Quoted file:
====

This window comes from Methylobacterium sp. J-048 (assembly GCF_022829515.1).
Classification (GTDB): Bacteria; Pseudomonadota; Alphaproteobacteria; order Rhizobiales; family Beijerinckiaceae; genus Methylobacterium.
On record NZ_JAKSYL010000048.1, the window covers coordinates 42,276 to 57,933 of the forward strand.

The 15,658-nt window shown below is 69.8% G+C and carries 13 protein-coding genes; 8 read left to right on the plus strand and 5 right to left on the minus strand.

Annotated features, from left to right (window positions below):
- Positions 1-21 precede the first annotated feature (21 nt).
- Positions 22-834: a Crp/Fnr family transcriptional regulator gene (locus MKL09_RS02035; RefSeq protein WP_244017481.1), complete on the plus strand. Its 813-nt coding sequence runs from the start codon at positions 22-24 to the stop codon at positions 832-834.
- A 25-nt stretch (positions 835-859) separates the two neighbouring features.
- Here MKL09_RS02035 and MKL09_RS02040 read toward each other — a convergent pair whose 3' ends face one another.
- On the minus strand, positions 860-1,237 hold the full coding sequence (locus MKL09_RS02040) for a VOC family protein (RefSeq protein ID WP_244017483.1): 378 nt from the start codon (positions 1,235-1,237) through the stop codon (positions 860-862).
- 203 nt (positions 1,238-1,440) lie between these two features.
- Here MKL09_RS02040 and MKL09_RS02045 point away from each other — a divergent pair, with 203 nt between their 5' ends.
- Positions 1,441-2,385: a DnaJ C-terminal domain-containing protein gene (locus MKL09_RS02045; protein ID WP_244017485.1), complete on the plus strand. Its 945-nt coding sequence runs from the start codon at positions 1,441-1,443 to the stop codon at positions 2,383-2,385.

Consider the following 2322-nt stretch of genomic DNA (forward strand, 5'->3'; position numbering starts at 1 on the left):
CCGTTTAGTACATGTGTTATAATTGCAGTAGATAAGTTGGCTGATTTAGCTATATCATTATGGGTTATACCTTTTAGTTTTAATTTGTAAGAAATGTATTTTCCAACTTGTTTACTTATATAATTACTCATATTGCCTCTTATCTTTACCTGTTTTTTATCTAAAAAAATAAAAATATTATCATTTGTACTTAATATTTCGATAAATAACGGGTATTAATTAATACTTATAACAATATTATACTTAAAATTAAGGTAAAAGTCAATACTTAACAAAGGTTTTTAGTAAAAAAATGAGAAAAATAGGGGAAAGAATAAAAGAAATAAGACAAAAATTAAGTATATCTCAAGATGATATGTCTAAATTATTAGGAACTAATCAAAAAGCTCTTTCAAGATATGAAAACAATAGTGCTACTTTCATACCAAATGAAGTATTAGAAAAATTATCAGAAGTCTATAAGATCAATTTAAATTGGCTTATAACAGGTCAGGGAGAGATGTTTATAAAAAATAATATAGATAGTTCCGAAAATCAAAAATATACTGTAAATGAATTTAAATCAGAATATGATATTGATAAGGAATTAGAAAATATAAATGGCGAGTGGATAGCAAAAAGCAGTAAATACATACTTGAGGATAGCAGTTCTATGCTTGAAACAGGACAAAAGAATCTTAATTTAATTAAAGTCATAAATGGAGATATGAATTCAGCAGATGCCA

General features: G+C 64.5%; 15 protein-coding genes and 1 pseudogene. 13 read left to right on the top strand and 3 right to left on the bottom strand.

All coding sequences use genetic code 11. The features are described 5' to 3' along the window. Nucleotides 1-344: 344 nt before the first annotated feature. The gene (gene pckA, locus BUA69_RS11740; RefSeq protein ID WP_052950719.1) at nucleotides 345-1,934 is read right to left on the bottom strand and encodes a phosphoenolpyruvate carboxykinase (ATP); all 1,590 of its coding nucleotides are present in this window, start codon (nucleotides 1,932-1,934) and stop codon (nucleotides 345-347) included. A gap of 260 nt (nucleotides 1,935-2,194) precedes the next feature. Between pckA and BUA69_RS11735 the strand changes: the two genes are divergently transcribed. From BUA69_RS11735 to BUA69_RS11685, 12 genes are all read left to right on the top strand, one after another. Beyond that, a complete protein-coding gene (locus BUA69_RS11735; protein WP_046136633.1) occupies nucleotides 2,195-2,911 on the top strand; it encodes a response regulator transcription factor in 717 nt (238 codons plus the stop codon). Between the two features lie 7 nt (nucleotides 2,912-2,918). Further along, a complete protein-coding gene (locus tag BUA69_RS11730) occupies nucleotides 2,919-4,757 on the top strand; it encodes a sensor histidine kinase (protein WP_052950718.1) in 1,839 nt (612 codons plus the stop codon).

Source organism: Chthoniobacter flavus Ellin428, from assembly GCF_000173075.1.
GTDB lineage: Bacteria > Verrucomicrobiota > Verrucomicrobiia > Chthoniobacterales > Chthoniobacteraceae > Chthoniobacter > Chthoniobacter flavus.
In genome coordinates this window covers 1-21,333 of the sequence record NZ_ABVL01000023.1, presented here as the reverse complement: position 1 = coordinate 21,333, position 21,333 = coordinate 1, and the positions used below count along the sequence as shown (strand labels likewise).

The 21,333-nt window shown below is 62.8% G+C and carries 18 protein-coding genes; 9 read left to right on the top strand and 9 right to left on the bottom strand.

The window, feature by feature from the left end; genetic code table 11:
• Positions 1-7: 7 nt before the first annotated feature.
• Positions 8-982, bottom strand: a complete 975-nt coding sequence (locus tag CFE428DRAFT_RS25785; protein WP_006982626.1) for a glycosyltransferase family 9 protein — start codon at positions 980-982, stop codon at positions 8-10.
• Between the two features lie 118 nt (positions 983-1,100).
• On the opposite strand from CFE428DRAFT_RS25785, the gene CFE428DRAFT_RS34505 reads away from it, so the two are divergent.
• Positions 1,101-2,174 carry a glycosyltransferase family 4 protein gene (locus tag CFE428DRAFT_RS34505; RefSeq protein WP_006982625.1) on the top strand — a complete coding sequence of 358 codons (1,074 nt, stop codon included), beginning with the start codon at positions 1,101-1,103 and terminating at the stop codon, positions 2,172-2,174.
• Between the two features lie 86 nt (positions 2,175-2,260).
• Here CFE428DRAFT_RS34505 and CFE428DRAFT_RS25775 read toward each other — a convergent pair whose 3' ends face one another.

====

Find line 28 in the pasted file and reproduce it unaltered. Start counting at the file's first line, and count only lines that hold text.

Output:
• Between the two features lie 86 nt (positions 2,175-2,260).